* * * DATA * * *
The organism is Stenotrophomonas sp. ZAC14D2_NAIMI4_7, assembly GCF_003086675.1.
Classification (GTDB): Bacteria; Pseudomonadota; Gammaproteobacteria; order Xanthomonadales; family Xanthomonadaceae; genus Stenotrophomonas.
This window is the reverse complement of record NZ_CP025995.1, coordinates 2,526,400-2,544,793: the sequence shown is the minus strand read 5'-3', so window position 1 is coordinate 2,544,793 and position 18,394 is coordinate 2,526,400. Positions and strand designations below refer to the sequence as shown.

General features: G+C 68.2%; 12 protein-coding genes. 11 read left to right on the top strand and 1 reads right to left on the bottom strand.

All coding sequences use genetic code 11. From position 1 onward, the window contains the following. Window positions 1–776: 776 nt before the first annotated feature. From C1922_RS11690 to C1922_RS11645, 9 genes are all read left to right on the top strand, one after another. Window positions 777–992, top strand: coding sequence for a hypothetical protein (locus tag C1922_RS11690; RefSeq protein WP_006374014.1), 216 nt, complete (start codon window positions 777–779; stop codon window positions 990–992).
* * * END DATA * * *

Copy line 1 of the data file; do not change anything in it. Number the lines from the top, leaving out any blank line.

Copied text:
The organism is Stenotrophomonas sp. ZAC14D2_NAIMI4_7, assembly GCF_003086675.1.